March 15, 2023

TCPA Regulations Update Proposed in the DO NOT CALL Act of 2023

TCPA Regulations Update Proposed in the DO NOT CALL Act of 2023

American consumers received more than 50.3 billion illegal robocalls in 2022, despite the federal government’s efforts to combat these unwanted communications. Initiatives like STIR/SHAKEN remain ineffective in many scenarios, resulting in new legislation from the House of Representatives proposed this month. 

That legislation is The Deter Obnoxious, Nefarious, and Outrageous Telephone Calls Act, or the DO NOT CALL Act. Initially introduced in the House during the previous term, the act now includes stricter penalties, including jail time, for illegal robocallers. If it finally passes, it could solve the ongoing problem of unwanted calls for good. 

Learn more about the DO NOT CALL Act TCPA regulations and other robocall-related legal developments below.

What Is the DO NOT CALL Act?

The new DO NOT CALL Act expands on the previously proposed legislation of the same name, introduced in the House in 2021. This time around, illegal robocallers could encounter tougher penalties for breaking the Telephone Consumer Protection Act (TCPA) of 1991 and even go to jail for up to three years. The stricter rules have yet to pass in the House; however, further regulations and enforcement policies regarding illegal robocalls will roll out later in the year. 

The DO NOT CALL Act 2023 proposes TCPA violators face prison time for up to one year if it’s their first offense and three years, a fine, or both for subsequent offenses. The House currently defines a TCPA violation warranting up to three years of jail time as making more than 100,000 calls in 24 hours, 1 million calls in 30 days, 10 million calls in one year, or aggregating $5,000 or more from illegal robocalls annually. In addition, penalties for inaccurate caller ID information, also known as call spoofing, will increase from $10,000 to $20,000. 

Congressman David Kustoff and Congresswoman Deborah Ross (both Republicans) proposed these new DO NOT CALL Act TCPA regulations. Kustoff says: 

“Robocalls are a nuisance that take away from our everyday lives. I introduced the DO NOT Call Act with Congresswoman Ross to give our judicial system more authority to protect Americans from receiving these calls, and from being scammed and defrauded as a result.”

New TCPA Regulations for “Exempt” Calls

New updates to the TCPA will go into effect July 20. The most important one is exemptions for organizations making non-commercial artificial and prerecorded calls. For example, healthcare companies calling patients and commercial and non-profit organizations that don’t engage in telemarketing. These organizations won’t violate the TCPA if they make no more than three calls in 30 days (or no more than three calls per week for HIPAA-related communications) and provide opt-out options for call recipients during business hours or via IVR menus. 

Organizations must also maintain a do-not-call list that allows recipients to opt out of future calls, keep that list for five years, and record and honor do-not-call requests in 30 days or less. Finally, organizations must provide the name of the individual calling, the person or organization that is behind the call, and a contact phone number or address.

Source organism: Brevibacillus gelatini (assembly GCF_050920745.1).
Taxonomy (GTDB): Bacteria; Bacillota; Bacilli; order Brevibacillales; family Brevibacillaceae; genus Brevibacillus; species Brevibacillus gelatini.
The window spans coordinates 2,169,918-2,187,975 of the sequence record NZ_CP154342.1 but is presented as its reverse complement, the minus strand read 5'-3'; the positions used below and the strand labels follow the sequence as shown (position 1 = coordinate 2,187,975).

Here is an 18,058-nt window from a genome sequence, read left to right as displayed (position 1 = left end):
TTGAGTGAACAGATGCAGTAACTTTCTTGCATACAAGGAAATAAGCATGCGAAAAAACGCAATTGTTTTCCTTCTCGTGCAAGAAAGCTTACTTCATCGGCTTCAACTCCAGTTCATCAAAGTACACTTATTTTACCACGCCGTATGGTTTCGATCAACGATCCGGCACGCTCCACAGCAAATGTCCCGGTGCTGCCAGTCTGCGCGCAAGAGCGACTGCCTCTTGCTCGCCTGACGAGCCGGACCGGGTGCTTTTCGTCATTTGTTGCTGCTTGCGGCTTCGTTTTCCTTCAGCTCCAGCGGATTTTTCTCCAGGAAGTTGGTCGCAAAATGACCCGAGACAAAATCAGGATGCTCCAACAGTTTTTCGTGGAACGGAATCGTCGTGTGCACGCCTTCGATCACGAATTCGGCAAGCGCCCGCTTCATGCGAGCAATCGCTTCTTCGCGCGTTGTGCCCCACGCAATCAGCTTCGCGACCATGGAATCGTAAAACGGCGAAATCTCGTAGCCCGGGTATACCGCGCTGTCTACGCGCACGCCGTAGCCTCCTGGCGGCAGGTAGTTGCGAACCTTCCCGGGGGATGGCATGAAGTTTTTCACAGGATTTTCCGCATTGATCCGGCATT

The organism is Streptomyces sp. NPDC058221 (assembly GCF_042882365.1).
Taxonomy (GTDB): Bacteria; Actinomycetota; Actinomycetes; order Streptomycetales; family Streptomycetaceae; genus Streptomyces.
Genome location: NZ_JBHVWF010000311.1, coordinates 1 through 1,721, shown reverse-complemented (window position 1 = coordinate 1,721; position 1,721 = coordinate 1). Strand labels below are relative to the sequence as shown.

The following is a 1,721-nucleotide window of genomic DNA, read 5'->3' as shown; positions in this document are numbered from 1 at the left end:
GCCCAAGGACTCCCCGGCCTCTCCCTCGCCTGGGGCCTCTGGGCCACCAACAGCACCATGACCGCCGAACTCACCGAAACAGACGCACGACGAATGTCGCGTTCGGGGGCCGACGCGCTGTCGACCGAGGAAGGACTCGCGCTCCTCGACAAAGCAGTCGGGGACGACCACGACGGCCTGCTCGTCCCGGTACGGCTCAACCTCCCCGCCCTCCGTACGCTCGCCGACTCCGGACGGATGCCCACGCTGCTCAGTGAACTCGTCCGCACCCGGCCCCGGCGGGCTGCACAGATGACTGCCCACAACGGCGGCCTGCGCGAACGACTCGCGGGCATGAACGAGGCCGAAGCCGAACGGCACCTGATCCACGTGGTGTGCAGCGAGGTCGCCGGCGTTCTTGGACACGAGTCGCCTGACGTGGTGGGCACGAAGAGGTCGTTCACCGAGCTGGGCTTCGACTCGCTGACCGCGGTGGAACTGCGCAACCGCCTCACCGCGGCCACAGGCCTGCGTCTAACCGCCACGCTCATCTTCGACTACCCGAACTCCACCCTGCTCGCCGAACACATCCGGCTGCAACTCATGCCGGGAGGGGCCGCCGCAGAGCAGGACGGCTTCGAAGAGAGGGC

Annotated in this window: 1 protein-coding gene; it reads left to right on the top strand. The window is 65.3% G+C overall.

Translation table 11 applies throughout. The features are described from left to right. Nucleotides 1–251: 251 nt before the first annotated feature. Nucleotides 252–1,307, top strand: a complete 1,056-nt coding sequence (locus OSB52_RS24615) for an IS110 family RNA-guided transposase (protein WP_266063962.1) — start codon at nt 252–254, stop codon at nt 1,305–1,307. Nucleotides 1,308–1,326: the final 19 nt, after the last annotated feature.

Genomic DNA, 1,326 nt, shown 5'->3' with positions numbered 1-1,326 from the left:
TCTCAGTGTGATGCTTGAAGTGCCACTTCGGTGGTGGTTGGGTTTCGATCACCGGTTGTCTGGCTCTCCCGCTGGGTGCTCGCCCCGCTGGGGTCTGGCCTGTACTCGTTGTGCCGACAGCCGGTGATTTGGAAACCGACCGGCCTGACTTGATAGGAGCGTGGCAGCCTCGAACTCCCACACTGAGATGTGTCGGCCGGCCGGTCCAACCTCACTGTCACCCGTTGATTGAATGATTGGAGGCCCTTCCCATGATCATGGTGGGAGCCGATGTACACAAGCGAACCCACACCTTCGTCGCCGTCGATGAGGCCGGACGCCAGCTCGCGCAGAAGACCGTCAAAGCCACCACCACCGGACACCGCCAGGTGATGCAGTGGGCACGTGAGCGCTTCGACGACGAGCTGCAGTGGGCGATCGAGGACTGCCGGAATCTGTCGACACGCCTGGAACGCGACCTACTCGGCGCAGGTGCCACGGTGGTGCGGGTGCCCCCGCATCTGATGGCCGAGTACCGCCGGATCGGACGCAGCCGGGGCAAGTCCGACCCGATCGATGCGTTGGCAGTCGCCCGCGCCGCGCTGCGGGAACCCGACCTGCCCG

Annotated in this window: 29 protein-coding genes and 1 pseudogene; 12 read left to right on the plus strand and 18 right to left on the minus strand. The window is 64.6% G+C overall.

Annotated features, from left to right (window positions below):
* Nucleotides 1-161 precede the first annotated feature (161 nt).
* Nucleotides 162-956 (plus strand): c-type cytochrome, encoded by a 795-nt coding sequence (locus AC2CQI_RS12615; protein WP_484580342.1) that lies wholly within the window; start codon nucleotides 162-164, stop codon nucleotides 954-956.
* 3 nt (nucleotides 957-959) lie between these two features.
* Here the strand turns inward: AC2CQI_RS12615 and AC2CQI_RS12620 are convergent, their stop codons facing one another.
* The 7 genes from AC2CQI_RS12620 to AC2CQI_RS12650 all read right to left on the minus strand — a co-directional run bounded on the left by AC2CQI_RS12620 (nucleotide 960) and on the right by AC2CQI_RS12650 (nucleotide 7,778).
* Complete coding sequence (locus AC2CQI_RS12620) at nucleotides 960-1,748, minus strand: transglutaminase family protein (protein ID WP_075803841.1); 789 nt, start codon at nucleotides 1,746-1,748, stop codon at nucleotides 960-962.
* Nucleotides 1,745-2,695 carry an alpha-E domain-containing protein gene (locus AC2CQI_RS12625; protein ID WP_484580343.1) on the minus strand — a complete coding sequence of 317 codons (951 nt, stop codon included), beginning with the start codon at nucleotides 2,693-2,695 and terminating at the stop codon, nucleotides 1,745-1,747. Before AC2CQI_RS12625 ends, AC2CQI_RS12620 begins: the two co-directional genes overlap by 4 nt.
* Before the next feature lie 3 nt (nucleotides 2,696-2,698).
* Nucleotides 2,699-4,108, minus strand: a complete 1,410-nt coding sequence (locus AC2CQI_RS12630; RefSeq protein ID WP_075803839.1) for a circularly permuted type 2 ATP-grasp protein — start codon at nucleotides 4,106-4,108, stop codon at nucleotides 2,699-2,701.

These requirements build on previous TCPA rules about call limits and opt-out requirements in 2020. Since the Federal Communications Commission (FCC) is clamping down on violators, it’s essential for all organizations, even those exempt from specific provisions, to follow TCPA regulations.

FCC Targets Issues Twilio Cease and Desist

Another recent development is the FCC targeting the real estate firm MV Realty for violating the National Do Not Call Registry (DNC). The Federal Trade Commission (FTC) — responsible for enforcing DNC violations — issued a cease and desist letter to Twilio to stop facilitating potentially illegal robocalls, proving the federal agency is committed to enforcing regulations about unwanted calls. 

This development establishes that no organization is above the law when making or facilitating illegal robocalls, even large companies like Twilio. The government opinion is clear: Organizations can’t call people on DNC. 

Current penalties for violating DNC are $43,792 per call. The FTC says it has sued hundreds of people and companies for making unwanted communications and forced telemarketers making illegal robocalls to pay over $290 million in judgments. The agency says:

“We continue to work with other law enforcement agencies and encourage industry efforts to combat robocalls and caller ID spoofing.”

Importance of DO NOT CALL Act TCPA Regulations

Illegal robocalls show no real signs of slowing down. However, the latest DO NOT CALL Act TCPA regulations, if passed, will hopefully help curb this problem. Since stricter penalties, including jail time, are on the horizon for offenders of TCPA, organizations must ensure they abide by DNC rules. TCPA violation exemptions for some organizations will roll out in the summer, but the government is committed to enforcing its policies, as evidenced by the recent MV Realty scandal.